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    • RSPB Farm Conservation Advisor, Bruce Fowkes, tells us about a recent event with the Selborne Landscape Partnership looking at management for lapwings....

       

      Despite freezing cold conditions and an even colder wind, a group of enthusiastic farmers and advisors from the Selborne Landscape Partnership gathered at the Rotherfield Estate on Friday 9th February to discuss management of farmland for lapwings.  The Estate is working in partnership with the GWCT to trial and deliver habitats to improve the fortune of grey partridges and other farmland wildlife, so is a great site to look at and discuss habitats on the ground.

      The Partnership area has several recent records of breeding birds, not least at the Rotherfield Estate, where 3 pairs managed to fledge at least 6 chicks last year.  As one of their target species, the group was keen to discuss practical ways of improving conditions for lapwing in the hope of increasing their numbers in the future.

      First stop was a fallow plot created through the Estate’s Higher Level Stewardship Scheme.  It had recently been cultivated, and was obviously attracting birds as ten lapwing were spotted there the day before.  Discussions focussed on plot location and the need to consider food and cover for chicks as well as open habitat for adults to nest.  The current prescription is very much targeted at the latter, meaning that often the chicks have to be taken considerable distances to find food, or in the worst case scenario can even starve.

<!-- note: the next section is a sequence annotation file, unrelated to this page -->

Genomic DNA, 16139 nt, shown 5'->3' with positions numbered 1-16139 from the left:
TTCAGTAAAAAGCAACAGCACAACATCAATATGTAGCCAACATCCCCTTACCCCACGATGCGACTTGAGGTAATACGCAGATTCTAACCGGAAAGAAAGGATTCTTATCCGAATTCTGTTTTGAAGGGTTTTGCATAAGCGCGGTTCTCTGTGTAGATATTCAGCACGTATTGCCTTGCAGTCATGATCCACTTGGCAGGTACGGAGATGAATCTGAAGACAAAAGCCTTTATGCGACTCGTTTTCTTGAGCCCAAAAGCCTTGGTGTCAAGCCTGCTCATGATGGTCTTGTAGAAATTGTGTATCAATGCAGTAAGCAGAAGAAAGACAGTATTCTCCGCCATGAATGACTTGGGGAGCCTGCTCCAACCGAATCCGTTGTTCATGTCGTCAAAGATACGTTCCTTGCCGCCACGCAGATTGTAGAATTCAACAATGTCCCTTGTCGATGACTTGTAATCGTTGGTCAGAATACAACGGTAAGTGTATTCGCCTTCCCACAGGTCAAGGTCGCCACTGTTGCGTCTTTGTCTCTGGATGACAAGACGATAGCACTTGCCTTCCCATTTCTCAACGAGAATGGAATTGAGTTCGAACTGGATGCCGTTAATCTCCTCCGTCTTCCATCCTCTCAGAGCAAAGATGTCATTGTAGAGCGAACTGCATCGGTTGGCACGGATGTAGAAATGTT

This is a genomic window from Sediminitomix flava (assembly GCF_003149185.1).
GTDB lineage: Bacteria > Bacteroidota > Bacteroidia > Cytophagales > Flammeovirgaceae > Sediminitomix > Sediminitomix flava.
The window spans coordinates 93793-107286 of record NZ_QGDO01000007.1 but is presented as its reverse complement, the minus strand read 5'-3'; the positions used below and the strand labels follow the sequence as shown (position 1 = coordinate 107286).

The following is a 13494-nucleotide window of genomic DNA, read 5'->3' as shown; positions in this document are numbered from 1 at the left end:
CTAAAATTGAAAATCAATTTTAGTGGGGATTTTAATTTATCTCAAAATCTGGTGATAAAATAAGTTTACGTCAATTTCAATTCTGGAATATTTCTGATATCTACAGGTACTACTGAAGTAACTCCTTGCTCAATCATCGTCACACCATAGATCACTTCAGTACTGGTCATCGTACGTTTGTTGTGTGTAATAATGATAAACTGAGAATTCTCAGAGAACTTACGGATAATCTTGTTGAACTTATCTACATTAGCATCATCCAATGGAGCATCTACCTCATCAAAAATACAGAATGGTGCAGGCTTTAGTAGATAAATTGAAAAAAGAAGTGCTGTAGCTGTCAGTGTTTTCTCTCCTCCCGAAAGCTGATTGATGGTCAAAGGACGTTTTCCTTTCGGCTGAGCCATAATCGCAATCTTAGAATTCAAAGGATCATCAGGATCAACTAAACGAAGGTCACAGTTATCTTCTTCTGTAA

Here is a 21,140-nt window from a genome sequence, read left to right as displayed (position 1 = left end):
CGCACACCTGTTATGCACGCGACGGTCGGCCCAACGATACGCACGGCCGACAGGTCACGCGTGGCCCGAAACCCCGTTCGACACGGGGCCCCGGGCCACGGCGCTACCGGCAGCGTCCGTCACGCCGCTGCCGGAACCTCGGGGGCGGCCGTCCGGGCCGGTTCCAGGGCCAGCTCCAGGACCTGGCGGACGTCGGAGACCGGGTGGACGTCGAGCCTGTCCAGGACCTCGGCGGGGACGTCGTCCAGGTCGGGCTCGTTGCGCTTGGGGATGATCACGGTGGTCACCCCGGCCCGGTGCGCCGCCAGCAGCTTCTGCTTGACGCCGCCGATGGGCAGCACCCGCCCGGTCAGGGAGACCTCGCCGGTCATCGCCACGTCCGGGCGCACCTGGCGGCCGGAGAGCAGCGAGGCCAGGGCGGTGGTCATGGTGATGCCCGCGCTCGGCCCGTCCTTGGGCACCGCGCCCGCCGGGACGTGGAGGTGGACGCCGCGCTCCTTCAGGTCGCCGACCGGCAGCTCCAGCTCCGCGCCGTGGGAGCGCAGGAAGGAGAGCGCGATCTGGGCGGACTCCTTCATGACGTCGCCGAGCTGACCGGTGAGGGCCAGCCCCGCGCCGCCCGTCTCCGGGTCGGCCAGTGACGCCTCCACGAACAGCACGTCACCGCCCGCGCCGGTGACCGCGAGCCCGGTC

This freshly cultivated fallow plot is attracting lapwing already, 10 birds were seen on it the day before the event © Bruce Fowkes

      The plot in question had established wild bird seed mixtures and beetle banks on three sides, providing a range of opportunities for chicks and adults to find plenty of food and seek cover.  A discussion amongst attending farmers led to other good ideas such as sparsely drilled conservation headlands around the outside of plots, or locating them next to grazed grasslands so the chicks could move there after hatching.  In the spirit of cluster group working, several members were keen to try new approaches on their land this year and work across farm boundaries to provide the habitats the birds need at a landscape scale.

      As well as plot condition and management, the group also discussed the impact of predation on breeding lapwing.  It was acknowledged that well managed habitats can help to reduce this, and when several pairs nest together, they are often more successful due to a number of eyes open to potential dangers.  However, legal predator control including Larsen trapping and fox control during the breeding season can help, and was something that neighbouring farmers could consider coordinating to be most effective.

      Lots of interesting discussions and good ideas were generated by the group © Francis Buner

      To help evaluate how any new approaches are working in the future, the final discussion covered fledging rates and monitoring.  To be sustainable, lapwings need to produce 0.7 chicks per pair per year, and of course this can only be recorded through effective monitoring.  Feeding into the wider SDFBI South Downs Lapwing Project, the Selborne Landscape Partnership have agreed to monitor their sites this year so we can assess how productive they are being.  The data can then also be used to inform future management.

      Despite this recent cold weather, it won’t be long now until lapwings start to put down their nests.  I for one am really looking forward to see how these new improved management ideas will work……..